Ahmed (pictured back row, far right) with her Cornell SMART "Dream Team", including the owners of O'live Handmade Soaps, in Cape Town, South Africa. Photo via SMART project blog.

“There are social things to be aware of in Cape Town – the wage gap is very obvious – and we prepared a lot for it because of South Africa’s history, with apartheid, and because this is a black-owned business,” Ahmed said.

After carrying out their field work, the team compiled three business recommendations for the Tefus and crafted a pitch for the couple to use when approaching potential O’live investors.

“The Tefus are creative people who know what they’re doing. I think what our team provided was validation that they were doing the right things and had the right ideas for expanding their business,” she said. “Their end goal is to be a soap manufacturer and have multiple companies under them. We looked at ways to get them there.”

Seemingly small, operational kinks were not out of the team’s purview. One area in need of improvement best illustrated to Ahmed that sometimes cutting-edge innovation takes a backseat to the simplest, most practical solution.

“They had trouble keeping track of their stock and what to order,” she said. “They didn’t use the computer system they had in place, because if you’re in the factory making soap, you’re not going to go back into the office and log what items need to be reordered. So [teammate] Jamila Daniel set them up with a simple Google Sheets inventory document to pull up on their phones or print and hang on the factory wall.”

Problem solved.

 “I want to create tools that someone will actually use – anything from developing programs or systems, physical devices, and interfaces,” she said. “But people get stuck on making advanced technology when sometimes it’s just improving the systems with simple things that are already there.”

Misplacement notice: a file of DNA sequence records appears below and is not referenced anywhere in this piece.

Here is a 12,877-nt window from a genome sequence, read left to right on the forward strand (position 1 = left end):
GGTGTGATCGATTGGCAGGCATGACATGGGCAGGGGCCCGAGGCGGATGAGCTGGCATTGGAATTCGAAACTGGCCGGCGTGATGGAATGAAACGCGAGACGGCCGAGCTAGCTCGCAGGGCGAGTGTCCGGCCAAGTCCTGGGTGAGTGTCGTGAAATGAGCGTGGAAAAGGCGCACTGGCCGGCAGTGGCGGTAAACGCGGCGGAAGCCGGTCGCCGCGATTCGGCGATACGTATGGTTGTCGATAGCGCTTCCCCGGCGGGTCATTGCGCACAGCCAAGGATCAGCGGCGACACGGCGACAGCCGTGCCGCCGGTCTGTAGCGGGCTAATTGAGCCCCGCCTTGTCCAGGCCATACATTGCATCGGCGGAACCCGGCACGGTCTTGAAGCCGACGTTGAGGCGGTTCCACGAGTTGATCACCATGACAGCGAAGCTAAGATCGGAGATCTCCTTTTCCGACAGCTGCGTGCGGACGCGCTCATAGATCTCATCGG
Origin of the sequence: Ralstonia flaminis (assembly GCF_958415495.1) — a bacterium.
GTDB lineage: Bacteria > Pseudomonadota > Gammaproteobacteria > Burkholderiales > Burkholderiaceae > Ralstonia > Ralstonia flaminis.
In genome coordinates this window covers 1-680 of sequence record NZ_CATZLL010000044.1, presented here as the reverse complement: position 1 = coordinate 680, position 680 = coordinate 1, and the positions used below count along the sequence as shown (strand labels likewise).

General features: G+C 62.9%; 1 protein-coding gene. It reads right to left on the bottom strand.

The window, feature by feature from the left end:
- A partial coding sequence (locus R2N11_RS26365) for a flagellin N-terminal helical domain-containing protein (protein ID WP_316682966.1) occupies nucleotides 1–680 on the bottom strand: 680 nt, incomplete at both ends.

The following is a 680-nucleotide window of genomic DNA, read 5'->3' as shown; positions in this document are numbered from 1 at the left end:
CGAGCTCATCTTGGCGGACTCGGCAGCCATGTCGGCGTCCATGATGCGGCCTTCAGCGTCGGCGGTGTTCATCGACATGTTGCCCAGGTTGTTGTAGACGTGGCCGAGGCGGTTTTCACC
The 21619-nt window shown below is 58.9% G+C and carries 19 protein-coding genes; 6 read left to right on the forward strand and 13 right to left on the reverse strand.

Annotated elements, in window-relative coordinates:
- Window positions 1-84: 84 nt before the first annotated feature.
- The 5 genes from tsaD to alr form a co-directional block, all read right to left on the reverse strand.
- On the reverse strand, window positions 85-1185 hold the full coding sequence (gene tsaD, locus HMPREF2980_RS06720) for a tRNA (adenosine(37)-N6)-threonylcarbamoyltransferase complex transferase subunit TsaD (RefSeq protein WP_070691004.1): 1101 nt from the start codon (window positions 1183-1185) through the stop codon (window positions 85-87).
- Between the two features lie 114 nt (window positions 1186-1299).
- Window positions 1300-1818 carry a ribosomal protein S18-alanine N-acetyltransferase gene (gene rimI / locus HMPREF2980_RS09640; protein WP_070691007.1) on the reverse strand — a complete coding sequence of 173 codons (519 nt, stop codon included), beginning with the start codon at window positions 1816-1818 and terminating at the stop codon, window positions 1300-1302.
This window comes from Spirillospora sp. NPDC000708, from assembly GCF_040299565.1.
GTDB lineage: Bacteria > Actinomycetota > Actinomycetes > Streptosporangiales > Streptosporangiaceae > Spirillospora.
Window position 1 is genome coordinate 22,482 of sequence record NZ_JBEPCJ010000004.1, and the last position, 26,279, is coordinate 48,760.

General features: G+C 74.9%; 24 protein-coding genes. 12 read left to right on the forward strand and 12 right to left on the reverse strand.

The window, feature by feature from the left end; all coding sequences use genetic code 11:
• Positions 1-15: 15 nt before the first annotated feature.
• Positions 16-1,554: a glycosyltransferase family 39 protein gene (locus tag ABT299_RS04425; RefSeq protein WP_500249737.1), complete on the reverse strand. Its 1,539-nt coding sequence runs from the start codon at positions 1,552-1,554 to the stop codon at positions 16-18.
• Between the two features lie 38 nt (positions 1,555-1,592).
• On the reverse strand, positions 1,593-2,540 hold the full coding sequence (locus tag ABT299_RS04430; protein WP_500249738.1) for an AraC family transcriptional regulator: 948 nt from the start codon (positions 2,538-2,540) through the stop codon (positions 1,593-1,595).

Months away from graduation, Ahmed said she’s focused on her classes and not stressing job prospects just yet. And she’s still padding that portfolio with fun-and-semi-secret projects (hint: one of them involves campus bathrooms).

“I haven’t been focused on the job search. I’m having too much fun here with classes,” Ahmed said, citing Gilly Leshed’s Advanced HCI Design course (INFO 4400), Rapid Prototyping (INFO 4320), and her SMART class in particular. “I don’t worry too much about anything. Maybe ask me in May.”

Ahmed wishes to recognize her SMART program teammates. They are Niagara Pal, an undergraduate senior in the Dyson School of Applied Economics and Management, and Jamila Daniel, a master’s student in the Cornell Institute for Public Affairs. The team leader was Chad Fiechter, a master’s student in the Dyson School of Applied Economics and Management and the project advisor was Amanda Enqvist, an affiliate with Markets Matter Inc., a resident of Cape Town, and a Cornell Alum. This research was made possible through the support of the Student Multidisciplinary Applied Research Teams (SMART) program within the Emerging Markets Program (EMP) in the Charles H. Dyson School of Applied Economics and Management at Cornell University. In South Africa, many thanks to the host company, O’live Handmade Soaps, Zikhona and Sipho Tefu (Owners), and other stakeholders who supported the SMART team while in-country.

Louis DiPietro is the communications coordinator for the department of information science.